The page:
Farewell and Thank You, Judy Tam

Posted on November 30, 2016

While we're happy for her family, the ITVS family is sad to announce that Judy Tam has decided to retire this winter after two decades of extraordinary service to ITVS.  

ITVS President and CEO Sally Jo Fifer shares her fond memories of meeting and working with Judy: 

"I knew I had found a kindred spirit in Judy from the beginning, 15 years ago, when we took our first ITVS business trip together to Washington DC. We had landed there on September 11, when the terrorist attacks triggered an order to evacuate our hotel. Amid the chaos and panic at breakfast, I noticed that Judy was perfectly calm and had shown the presence of mind to grab her purse. I knew then that I could rely on her steadfastness in anything we might face as an organization. Judy’s positive thinking would show up over and over again, from faith in the ITVS team to surmount each and every challenge to her uncanny knack for snaring coveted parking spaces around the city."

 ITVS is very grateful that Judy took the path of a public servant. She worked for more than a decade at a public interest law firm before joining ITVS in 1997 as the Director of Finance & Operations. ITVS had just 11 staff members (71 today) and a $6.6 million budget ($21M today) running out of an office at 51 Federal Street here in San Francisco. Judy would later raise her hand to serve as Acting Executive Director for two years during the illness of ITVS head Jim Yee, who died of cancer in early 2001. Before Fifer came along later that same year, Judy Tam had helped fight off CPB budget cuts while strengthening connections between public television and independent producers. She went on to lead the ITVS finance team through not one but two federal audits, a grueling exercise with a successful outcome(s) that would strengthen ITVS's position within CPB to expand its budget and size.  

Judy also solidified her legacy by helping to build the national and local partnerships to produce the exemplary 2005 INPUT Conference in San Francisco. The event for international public television broadcasters pulled in a record 1,700 participants and laid the foundation not only for Judy’s future role as INPUT president—a job she has held since 2010—but also for ITVS’s international strategy. Under her leadership, the True Stories film series (including Heart of the Sea and Okie Noodling) found viewers in 32 countries and the Knight Foundation-funded “Water Project” delivered original shorts from five countries to U.S. audiences. Along the way, Judy established ITVS’s mighty business affairs department that would shepherd 142 programs from 84 countries and executive produced eight seasons of ITVS’s broadcast series Global Voices.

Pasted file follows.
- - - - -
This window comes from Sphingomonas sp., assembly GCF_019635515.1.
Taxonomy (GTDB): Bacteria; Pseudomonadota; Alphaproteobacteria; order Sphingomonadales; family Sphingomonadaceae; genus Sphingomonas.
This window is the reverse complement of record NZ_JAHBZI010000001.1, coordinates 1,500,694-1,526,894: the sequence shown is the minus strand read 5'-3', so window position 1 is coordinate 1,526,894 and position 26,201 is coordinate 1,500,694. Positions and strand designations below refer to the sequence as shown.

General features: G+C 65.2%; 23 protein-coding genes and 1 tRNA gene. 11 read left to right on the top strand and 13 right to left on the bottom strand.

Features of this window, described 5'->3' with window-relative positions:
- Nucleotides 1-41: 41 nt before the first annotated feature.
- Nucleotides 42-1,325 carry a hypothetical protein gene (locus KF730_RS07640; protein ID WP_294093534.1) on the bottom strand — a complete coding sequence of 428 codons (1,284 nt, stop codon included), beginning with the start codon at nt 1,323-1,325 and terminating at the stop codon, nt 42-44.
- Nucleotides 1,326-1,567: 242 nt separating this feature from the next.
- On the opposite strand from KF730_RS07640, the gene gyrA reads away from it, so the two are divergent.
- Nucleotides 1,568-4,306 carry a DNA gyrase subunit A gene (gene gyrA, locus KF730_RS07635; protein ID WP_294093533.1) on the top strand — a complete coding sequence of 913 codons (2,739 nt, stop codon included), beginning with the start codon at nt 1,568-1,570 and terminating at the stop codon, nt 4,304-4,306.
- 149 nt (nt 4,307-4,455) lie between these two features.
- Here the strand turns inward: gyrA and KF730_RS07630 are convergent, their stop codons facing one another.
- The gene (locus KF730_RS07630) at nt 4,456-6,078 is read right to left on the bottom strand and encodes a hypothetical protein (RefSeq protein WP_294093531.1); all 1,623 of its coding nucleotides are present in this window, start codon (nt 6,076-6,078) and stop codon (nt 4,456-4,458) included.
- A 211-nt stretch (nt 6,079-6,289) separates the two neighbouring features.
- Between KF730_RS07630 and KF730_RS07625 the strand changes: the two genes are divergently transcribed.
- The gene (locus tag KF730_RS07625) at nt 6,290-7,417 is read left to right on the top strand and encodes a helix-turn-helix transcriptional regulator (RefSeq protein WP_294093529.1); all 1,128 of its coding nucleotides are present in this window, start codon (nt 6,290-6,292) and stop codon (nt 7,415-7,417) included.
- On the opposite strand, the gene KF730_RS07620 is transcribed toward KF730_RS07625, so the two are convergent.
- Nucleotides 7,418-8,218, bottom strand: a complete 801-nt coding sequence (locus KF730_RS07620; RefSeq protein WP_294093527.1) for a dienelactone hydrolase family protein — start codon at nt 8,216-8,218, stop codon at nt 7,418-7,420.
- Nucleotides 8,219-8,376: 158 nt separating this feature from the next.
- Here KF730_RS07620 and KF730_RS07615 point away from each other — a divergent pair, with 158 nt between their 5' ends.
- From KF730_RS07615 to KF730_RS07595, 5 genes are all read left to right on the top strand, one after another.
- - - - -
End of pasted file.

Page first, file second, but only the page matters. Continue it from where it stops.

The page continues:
Judy also helped steer the content and programmatic pipeline that in 2011 would evolve into Women and Girls Lead Global. It will be no surprise to learn that her favorite ITVS-commissioned film is Girl Connected, a story that amplifies the voices of young women who live in our five WGLG countries.

She has been a tireless mentor and champion of ITVS staff across departments, always factoring people’s feelings into the ever-shifting equation of problem solving. 

Judy found time, too, to serve for six years on the LinkTV board of directors. 

While Judy will step away from her daily routine and presence on Wednesday of this week, she will continue to support ITVS with advice and counsel until the end of February 2017. Her four grandchildren, ages 11 to 1, are counting the days. 

ITVS staff will toast her contributions over the months ahead, but we know it will never be enough to express our collective gratitude. 

From our blog

  1. Approaches from Insiders and Outsiders

    July 11, 2018

    Illuminating the human condition: it’s a theme that pervades some of the most effective documentaries. Getting there has multiple paths and as a filmmaker, you have baggage you bring. For The Judge, filmmaker Erika Cohn was a complete outsider in her story and had to build trust with strangers. Bing Liu, on the other hand, mined his own community

  2. When Brothers Tell A Story

    June 27, 2018

    Following the story of a group of Muslim morticians in Newark, NJ, the brother filmmaking team Zeshawn and Aman Ali learned invaluable lessons regarding death, faith, and community. Their ITVS Open Call funded Two Gods allowed them intimate access alongside their participants Furquan and Nas, giving the Ali brothers a space to work together and focus

  3. Believing in Yourself and Your Story

    May 9, 2018

    Councilwoman follows the story of Carmen, a hotel housekeeper and mother from the Dominican Republic striving to advocate for low-income workers from the margins to Providence, Rhode Island city politics. Her journey encourages us all to reflect on who should be responsible for the decision-making in our communities. Margo Guernsey, director of